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Who will benefit from this program and who will have access to it?

We are really excited. It has five different pillars. The first is in high schools. So students read literature with an eye towards their leadership in thinking through difficult conversations with people who have different views than they do.

The second pillar is undergraduate education. And we have a wonderful program called the Engaged Listening Project, which we're going to expand. And that helps faculty work on leading difficult conversations in the classroom.

And then the third pillar is community engagement, starting with 21 internships this summer with our wonderful poverty and privilege program that looks at the effects of poverty and the ways in which conflict is started by a difference in privilege and poverty levels.

And then the fourth pillar is graduate formation, our California campus in Monterey, which sponsors the program in nuclear nonproliferation. We have simulations of nuclear crises, where people actually try to negotiate out of that through diplomacy. We had a wonderful student, for example, who found herself negotiating between two Syrian villages because her husband was Syrian, and she needed to learn Arabic better because she found herself in this informal diplomacy role.

And then we have the global pillar, we are going to be finding informal and formal student experiences, to look at different cultures approaches to how they resolve conflict.

"We have no illusions that conflict is going to be reduced, but rather, we hope it will be understood differently and transformed."
Laurie Patton, Middlebury College president

Why do you think it is so difficult now to have a civil conversation about, you can pick almost any topic, whether it's things related to COVID, whether it's things related to books?

So I think there are two reasons. I think the first is what we all know, which is the effect of social media. We know those algorithms actually encourage you to go to the next level of extremism. And also, more broadly, fewer face-to-face interactions, you have an idea of your interlocutor, which may not be realistic.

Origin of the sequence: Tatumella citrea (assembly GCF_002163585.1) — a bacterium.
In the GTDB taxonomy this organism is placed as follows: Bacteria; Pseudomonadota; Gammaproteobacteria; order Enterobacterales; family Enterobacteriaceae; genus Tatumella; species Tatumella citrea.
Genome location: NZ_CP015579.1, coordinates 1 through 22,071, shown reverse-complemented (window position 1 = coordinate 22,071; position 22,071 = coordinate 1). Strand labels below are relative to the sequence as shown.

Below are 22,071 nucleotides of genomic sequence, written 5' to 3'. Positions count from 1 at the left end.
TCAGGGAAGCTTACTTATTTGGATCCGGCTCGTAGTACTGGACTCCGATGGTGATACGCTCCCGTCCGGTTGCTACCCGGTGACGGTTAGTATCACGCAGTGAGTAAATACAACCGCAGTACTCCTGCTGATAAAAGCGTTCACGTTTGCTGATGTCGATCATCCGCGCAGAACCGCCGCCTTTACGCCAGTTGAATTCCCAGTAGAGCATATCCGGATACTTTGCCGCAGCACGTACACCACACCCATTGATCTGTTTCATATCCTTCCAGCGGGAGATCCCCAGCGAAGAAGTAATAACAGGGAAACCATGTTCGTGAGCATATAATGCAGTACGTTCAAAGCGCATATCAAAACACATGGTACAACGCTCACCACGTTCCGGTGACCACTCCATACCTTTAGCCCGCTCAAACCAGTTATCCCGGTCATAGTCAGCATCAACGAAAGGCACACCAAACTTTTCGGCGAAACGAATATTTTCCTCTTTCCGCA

You know, I hear what you're saying about the social media problem. And I completely agree with you, it has really transformed the way we interact with each other. But I want to push back a little bit on the importance of face-to-face meeting with someone who may disagree with you. Because while that seems like yes, that would be a better way of communicating with someone, I'm thinking about a lot of these extremely angry school board meeting incidents around the country where people are seeing a person face-to-face, but they just descend into screaming, yelling invectives, much of the time.

Is there something wrong about that kind of face-to-face meeting in that school board setting, for example, that isn't exactly what you're talking about?

I think you're absolutely right. You see it in public demonstrations, in addition to town hall meetings. The way we would approach it would be looking at scaffolding the conversation. So, having people think differently about why they're coming to a town meeting, do more preparation.

We have lots of folks who, as they move into any sort of tough conversation, will have smaller group conversations first before the large performative conversation, which is an incredibly important thing. Reflection about the conversation before entering the conversation is something that we found has really helped and worked at Middlebury, even in tough classroom conversations. I think it's really important to acknowledge that it's not as if those conversations aren't going to get heated. But even there, there's a way in which people can take a beat, take stock of what's happening, and see how we can contribute to the conversation given our experience.

Have questions, comments or tips? Send us a message or tweet Morning Edition host Mitch Wertlieb @mwertlieb.